Chippewa River oil spill heading
By Jeremiah Stettler
Bay City Times
State officials are keeping a close eye on an oil spill
spotted on the Chippewa River, and are keeping their fingers
crossed it does not drift downstream to the Tittabawassee
As of late Monday, emergency crews hadn't stopped the
"Because of the high river flow, it may not be possible
to contain it before it reaches the Tittabawassee River,"
said Patricia Spitzley, spokeswoman for the Department
of Environmental Quality.
The Chippewa meets the Tittabawassee in Midland, and
the Tittabawassee flows into the Saginaw River, which
empties into the Saginaw Bay.
Spitzley said the spill presumably is linked to Central
Asphalt Inc. in Mount Pleasant, where an oil-water separator
may have overflowed because of rapid snowmelt. She could
not say how much oil escaped.
Spitzley said state Department of Natural Resources officials
do not see the spill as an immediate threat to Chippewa
Central Asphalt officials neither confirmed nor denied
that they are to blame for the spill, but said they are
actively involved in the cleanup.
The oil spill was spotted around 10 a.m. Monday floating
in the Chippewa River near Mount Pleasant.
Crews trained to handle hazardous materials tried to
contain the slick by spanning the river with inflatable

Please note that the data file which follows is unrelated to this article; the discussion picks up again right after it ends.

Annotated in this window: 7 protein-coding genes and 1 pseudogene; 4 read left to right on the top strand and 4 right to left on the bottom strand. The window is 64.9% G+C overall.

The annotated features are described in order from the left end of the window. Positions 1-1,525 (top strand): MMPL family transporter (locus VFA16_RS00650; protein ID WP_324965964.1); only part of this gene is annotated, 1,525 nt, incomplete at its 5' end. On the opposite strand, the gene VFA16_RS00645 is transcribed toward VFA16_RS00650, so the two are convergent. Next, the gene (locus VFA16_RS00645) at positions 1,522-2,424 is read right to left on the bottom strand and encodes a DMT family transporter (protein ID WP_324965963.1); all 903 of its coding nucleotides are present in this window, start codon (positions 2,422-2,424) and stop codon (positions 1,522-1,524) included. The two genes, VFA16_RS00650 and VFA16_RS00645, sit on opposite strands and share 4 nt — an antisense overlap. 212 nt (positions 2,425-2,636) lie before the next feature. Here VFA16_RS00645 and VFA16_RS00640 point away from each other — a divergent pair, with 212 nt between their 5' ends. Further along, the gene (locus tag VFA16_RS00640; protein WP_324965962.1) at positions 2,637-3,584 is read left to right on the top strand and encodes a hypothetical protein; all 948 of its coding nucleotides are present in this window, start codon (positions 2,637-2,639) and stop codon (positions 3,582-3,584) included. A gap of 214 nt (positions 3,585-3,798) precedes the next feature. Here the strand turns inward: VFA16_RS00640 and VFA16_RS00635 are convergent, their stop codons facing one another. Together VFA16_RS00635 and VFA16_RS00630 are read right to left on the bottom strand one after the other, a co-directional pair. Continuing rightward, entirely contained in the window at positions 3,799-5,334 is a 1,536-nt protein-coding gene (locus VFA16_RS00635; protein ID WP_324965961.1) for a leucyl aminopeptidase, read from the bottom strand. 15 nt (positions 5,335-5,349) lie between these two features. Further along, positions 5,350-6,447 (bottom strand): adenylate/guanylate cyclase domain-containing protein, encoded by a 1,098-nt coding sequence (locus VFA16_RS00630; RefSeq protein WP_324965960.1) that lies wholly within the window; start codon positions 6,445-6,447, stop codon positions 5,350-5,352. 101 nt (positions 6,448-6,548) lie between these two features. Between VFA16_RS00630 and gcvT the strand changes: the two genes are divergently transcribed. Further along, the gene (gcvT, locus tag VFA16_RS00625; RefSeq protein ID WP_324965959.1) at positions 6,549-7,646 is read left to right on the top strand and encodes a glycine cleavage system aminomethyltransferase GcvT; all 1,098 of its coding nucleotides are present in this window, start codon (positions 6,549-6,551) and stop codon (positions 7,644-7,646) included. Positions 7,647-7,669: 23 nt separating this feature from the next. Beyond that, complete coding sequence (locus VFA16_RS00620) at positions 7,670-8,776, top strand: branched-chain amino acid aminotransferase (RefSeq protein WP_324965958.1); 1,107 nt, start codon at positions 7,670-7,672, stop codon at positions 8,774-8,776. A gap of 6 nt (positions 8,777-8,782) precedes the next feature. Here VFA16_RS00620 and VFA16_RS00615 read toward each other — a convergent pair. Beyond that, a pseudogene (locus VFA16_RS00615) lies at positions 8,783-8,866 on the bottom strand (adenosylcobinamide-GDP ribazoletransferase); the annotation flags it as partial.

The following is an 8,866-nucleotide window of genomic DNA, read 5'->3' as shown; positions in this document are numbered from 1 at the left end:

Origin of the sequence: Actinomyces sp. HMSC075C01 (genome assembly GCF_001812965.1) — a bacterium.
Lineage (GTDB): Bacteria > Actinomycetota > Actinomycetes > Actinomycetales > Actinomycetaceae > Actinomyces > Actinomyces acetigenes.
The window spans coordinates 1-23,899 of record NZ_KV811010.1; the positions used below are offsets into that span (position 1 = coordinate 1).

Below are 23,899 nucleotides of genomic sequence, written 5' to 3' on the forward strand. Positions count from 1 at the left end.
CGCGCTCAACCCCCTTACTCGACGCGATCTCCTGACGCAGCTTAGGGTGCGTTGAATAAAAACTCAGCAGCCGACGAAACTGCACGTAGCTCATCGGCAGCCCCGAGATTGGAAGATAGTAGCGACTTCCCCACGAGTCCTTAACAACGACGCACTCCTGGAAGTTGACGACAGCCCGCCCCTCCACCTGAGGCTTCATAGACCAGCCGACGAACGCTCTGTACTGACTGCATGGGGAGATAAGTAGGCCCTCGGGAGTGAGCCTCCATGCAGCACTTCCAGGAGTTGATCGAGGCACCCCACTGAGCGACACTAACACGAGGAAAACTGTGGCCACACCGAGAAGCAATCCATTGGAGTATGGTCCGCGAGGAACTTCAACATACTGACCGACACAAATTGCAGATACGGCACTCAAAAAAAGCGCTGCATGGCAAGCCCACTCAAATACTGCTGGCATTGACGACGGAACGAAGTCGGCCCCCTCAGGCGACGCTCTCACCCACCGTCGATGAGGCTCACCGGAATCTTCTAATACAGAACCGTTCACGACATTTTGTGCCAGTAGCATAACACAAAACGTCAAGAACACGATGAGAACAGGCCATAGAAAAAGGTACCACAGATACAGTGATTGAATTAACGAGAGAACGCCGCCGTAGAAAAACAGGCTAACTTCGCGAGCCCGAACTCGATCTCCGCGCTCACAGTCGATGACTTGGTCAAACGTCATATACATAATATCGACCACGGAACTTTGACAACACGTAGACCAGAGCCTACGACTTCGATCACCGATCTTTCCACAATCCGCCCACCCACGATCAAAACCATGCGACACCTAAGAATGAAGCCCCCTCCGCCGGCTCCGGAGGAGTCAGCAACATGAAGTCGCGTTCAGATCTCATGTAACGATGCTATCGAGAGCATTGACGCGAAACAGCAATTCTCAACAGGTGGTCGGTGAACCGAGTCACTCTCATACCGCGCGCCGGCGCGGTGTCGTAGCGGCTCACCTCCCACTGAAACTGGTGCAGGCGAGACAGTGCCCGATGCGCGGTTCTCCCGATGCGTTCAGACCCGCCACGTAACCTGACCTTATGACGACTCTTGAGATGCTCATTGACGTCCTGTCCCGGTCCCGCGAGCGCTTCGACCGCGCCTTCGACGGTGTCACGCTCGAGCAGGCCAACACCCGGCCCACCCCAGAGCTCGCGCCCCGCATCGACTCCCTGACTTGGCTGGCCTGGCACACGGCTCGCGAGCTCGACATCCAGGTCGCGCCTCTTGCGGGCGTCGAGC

booms, used to corral the floating contaminant. Fast-moving
water, however, prevented that method from working, Spitzley
said, leaving the oil adrift.
"It appears to be progressing toward the Midland
County line," she said.
Roger Garner, director of emergency services for Midland
County, is taking a wait-and-see position. He drove along
the ice-plated river Monday afternoon, but said the oil
hasn't reached his community yet.
Then again, he doesn't expect it to.
"We've discussed the possibility of trying to catch
any oil that is still in the river," he said. "But
we really haven't made a determination yet. We're not
anticipating much of a problem here."
If the spill continues to drift downstream, it would
empty into the Tittabawassee River at the Midland Tridge.
The spill then could flow southeast into Saginaw County.
State officials confirmed that the oil will not affect
drinking water supplies in either Mount Pleasant or Midland.
Mount Pleasant collects its water upstream from the spill
while Midland shares a Lake Huron pipeline with the city
The Department of Environmental Quality and local hazardous
materials personnel are working with two private companies
to scrub the river clean, Mount Pleasant Police reported
Monday. State officials also are awaiting sampling results
from the river.